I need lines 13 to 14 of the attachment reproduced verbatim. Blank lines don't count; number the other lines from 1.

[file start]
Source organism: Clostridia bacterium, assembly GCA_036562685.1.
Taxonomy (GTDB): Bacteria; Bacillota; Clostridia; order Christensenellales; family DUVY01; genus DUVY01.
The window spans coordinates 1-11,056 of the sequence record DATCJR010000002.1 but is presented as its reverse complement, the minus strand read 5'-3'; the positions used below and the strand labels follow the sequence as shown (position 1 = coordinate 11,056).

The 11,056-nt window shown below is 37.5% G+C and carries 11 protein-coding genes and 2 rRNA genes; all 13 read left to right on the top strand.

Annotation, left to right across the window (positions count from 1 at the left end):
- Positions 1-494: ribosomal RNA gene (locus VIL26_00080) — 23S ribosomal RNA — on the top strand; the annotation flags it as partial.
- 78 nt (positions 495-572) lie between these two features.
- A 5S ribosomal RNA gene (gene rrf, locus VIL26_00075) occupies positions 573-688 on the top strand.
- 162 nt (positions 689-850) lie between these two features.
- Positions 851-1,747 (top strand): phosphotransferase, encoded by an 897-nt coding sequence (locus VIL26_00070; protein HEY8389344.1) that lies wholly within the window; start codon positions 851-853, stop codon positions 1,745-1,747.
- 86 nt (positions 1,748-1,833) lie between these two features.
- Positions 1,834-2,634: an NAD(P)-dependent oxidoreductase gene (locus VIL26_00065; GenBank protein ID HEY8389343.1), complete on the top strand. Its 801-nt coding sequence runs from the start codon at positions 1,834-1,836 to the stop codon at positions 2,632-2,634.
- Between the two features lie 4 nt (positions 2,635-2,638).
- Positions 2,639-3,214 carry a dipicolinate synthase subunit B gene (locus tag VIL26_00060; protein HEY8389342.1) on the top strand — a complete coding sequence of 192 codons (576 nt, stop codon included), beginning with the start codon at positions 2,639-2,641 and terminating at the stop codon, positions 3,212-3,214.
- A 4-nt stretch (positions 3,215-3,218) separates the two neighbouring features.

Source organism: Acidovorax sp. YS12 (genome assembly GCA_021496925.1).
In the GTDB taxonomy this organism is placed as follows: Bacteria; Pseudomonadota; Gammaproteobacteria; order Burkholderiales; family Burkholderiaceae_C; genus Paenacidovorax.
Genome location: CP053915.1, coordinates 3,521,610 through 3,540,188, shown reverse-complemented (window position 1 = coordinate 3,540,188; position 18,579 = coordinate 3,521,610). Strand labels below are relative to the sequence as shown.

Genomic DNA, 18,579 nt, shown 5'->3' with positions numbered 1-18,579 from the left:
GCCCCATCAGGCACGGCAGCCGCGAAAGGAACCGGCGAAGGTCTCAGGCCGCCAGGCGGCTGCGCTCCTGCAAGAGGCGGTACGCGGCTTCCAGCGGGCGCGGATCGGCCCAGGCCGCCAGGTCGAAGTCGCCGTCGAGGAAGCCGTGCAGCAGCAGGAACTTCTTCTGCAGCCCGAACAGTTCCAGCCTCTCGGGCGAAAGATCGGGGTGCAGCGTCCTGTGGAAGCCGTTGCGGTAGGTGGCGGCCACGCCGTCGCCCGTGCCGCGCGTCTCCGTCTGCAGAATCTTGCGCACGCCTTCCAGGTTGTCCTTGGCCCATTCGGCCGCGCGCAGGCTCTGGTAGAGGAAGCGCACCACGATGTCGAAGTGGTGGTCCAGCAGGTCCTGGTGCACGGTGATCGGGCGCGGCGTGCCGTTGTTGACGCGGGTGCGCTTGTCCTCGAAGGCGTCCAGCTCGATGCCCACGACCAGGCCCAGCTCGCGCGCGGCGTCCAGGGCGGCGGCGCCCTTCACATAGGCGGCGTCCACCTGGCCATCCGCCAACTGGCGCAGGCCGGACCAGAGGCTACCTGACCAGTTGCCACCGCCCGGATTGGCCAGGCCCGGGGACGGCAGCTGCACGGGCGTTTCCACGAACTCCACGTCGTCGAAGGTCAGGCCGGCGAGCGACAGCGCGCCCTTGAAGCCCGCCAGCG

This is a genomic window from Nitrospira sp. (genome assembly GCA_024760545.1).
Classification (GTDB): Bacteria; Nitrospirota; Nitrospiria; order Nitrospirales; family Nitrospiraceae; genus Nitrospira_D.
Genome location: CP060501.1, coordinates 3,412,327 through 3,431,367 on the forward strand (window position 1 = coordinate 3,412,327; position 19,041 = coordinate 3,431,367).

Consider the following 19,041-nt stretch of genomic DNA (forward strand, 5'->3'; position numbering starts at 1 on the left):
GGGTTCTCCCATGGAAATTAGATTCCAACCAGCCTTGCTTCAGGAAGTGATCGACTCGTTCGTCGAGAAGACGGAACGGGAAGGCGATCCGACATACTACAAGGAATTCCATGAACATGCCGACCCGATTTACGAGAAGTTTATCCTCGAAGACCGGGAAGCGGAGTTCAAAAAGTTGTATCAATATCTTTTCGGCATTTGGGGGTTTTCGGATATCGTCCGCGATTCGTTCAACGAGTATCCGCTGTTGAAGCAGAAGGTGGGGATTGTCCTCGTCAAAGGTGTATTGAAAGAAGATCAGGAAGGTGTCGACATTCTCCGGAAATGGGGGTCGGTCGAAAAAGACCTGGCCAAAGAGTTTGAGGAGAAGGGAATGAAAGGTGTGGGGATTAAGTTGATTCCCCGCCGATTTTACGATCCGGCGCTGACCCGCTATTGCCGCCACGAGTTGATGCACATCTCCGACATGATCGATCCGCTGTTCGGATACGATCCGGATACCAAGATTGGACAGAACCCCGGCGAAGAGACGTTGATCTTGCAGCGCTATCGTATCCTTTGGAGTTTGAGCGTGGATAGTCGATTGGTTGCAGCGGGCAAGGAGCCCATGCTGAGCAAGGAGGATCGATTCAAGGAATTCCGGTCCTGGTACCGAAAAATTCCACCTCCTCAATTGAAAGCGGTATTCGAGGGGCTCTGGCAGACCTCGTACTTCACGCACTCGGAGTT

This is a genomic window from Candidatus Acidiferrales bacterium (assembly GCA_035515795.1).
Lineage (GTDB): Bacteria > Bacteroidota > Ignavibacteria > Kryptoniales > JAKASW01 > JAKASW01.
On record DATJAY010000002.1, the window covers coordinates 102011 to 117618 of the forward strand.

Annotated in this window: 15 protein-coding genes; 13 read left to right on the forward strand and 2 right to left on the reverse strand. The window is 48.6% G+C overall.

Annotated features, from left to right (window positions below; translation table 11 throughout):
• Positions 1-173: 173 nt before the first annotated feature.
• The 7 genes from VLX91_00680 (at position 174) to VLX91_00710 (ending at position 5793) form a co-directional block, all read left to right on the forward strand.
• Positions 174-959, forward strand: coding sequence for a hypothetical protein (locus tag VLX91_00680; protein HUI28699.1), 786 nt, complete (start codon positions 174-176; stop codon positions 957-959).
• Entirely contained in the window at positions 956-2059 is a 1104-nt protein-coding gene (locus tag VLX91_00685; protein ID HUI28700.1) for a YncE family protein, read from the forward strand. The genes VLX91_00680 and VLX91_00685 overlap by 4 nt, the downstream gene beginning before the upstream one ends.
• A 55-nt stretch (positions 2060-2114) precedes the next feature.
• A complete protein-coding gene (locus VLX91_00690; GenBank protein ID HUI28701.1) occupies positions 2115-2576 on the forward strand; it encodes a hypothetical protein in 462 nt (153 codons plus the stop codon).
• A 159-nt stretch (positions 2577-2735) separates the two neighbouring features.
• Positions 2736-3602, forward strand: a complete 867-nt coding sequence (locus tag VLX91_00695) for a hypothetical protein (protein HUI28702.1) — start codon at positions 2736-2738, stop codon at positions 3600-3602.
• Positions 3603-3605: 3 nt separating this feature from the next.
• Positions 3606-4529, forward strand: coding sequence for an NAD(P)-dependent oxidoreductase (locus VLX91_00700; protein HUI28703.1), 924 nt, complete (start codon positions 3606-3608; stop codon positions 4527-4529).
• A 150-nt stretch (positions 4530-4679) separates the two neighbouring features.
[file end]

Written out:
- Between the two features lie 4 nt (positions 2,635-2,638).
- Positions 2,639-3,214 carry a dipicolinate synthase subunit B gene (locus tag VIL26_00060; protein HEY8389342.1) on the top strand — a complete coding sequence of 192 codons (576 nt, stop codon included), beginning with the start codon at positions 2,639-2,641 and terminating at the stop codon, positions 3,212-3,214.